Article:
We can’t prosecute for missing millions - GIPF
The Government Institutions Pension Fund (GIPF) manager of unlisted investments Sara Mezui-Engo has said they cannot prosecute anyone for the lost N$70 million funds because there was no indication of corruption in the whole Development Capital Portfolio (DCP) scandal.
Engo, who was speaking to The Villager on the side-lines of a media workshop in the capital said the GIPF missing funds story had been sensationalised and that they were a result of poor business decisions which cannot entail prosecution.
“The European market crushed!” Engo said while responding to media queries, “So no one stole money. The market in Europe just crushed! GIPF appointed a fund manager who tells you that I have the skill set to create value so that we can turn around things. Those people did not have the skill to say oh my goodness the market in Europe crushed; we need to diversify our revenue base.”
Under the DCP, Engo said, GIPF disbursed N$611 million as investments in 21 funds and lost N$70 million.
The DCP has become a subject of political ridicule and public scorn which GIPF has stomached due to the poor levels of competency demonstrated, which resulted in the losses at the time.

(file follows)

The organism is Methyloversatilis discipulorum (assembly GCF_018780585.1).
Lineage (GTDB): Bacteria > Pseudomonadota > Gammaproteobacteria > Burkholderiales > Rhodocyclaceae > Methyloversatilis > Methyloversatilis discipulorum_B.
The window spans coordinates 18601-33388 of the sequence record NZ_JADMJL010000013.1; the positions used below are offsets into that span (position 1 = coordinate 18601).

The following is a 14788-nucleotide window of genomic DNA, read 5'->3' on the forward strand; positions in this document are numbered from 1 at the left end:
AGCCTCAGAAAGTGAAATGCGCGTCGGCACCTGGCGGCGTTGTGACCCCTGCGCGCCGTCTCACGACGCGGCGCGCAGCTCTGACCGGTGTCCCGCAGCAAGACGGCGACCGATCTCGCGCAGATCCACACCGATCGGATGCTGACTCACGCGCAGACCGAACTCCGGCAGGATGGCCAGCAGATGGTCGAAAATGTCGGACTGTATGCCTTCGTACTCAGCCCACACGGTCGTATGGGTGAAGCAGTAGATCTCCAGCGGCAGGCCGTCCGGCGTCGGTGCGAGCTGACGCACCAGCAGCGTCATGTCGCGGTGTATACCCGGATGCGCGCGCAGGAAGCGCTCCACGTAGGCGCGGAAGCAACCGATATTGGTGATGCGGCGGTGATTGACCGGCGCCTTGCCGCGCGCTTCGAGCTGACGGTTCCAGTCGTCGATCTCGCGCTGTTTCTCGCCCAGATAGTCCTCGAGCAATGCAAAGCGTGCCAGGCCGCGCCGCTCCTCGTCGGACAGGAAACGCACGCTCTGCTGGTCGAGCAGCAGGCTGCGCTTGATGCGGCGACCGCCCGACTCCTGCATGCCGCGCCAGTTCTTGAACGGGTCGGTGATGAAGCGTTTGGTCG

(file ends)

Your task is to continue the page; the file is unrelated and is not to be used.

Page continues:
However, Engo came out in defence of DCP as a positive undertaking because despite the lost funds GIPF still managed to make a considerable profit (N$146.8 million) which “covered up the losses”.
Despite GIPF attempts at crisis management and to fish out its name from public humiliation and brand assassination, Engo said the media did not help in “telling the people the truth.”
Chief Executive Officer (CEO) David Nuyoma also wants the dust to settle.
“What we are saying is that in an investment environment, if we look at the market today, you can go green or you can go red. This has a huge impact on a company, and that is the reality. But what is important is, do you move backwards?” said Nuyoma.
He said instead of regressing and haggling over the losses, the most vital thing for the company and the nation at large would be to learn lessons from mistakes of the past in line with best practices.
“Please do not sensationalise this. What my colleague has said is the reality of what happened. Where we are and where we are moving to. It’s a good thing (the lost money). Other institutions also want to learn from that, they want to learn how we managed,” said Nuyoma.
Engo stamped that GIPF has now resorted to roping in able fund managers who have a proven track record of success in their dealings to avoid repetition of the fiasco.